Posted on July 06, 2017
Driver shortages hurt every corner of the transportation industry. Attracting and retaining competent drivers has become a significant competitive advantage. To find the solution to the problem, it’s best to identify some of the major contributing factors: a generation inclined to pursue white-collar work, a decrease in average real annual wages across the industry, and a massive ongoing gender gap, increasingly complex regulations, increasing costs for owner-operators, increasing costs to provide benefits to employees and increasingly competitive benefits packages, and more.
Rout your driver shortage challenges with paradigm shifts to your organization. It’s a lot of work, but it’s essential for building a strong and sustainable transportation business in this decade and those to come. Here are 5 changes to put your business on top and keep it there:
- Total compensation is about thoughtful implementation of employee benefits. This includes a variety of available plans to suit the needs of different drivers, but also an emphasis on workplace safety and wellness that makes drivers and potential hires feel their well-being is your top concern.
- Recruiting female drivers – a largely untapped market. Many would-be female truck drivers shy away from the industry or from a specific employer for a few reasons. Commercial rigs often come equipped with driver seats that don’t adjust well to the varying forms of the female anatomy – fix this and highlight it. Some drivers and businesses use language or behaviors that can make women feel uncomfortable or unwelcome – fostering an open and welcoming environment will bolster female driver recruiting as well as male recruiting and retention.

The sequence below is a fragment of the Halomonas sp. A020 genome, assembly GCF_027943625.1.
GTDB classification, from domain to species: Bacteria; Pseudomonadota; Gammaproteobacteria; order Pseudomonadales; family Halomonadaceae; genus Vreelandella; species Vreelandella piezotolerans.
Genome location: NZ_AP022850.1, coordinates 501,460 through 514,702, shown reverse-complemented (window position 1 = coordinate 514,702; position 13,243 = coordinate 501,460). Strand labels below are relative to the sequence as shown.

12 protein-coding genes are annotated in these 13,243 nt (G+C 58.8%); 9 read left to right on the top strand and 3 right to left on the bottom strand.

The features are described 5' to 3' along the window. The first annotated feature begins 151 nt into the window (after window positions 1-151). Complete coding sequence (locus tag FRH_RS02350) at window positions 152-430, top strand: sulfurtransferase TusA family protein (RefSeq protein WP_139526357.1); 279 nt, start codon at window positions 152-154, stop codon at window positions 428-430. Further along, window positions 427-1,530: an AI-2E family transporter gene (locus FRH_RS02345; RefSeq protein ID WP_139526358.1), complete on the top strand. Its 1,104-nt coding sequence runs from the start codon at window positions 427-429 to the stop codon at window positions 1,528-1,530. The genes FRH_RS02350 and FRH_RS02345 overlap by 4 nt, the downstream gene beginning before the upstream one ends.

- Transparent regulatory compliance practices. Educate your drivers. Make them feel like experts. Give them the tools and the confidence to report accurately, inspect frequently, and maintain a flawless record with roadside inspections, OSHA, and more. This bolsters your reputation among clients, prospects, employees, and potential new hires as a business with great respect for public safety and open business practices.
- Attracting another untapped pool of would-be drivers, college grads, can benefit from ethical or monetary incentives. But at the end of the day, the key here is opportunities for advancement. Paths to increased responsibility, skill, and compensation, as well as a policy of promotion from within, will help you draw in new talent you might not have expected.
- Building a reputation as a safe and responsible transportation business while affording the aforementioned incentives requires innovative and comprehensive coverages for employees, employers, and power units and facilities.
To learn more about improved hiring and retention practices and innovative trucking coverages, contact us.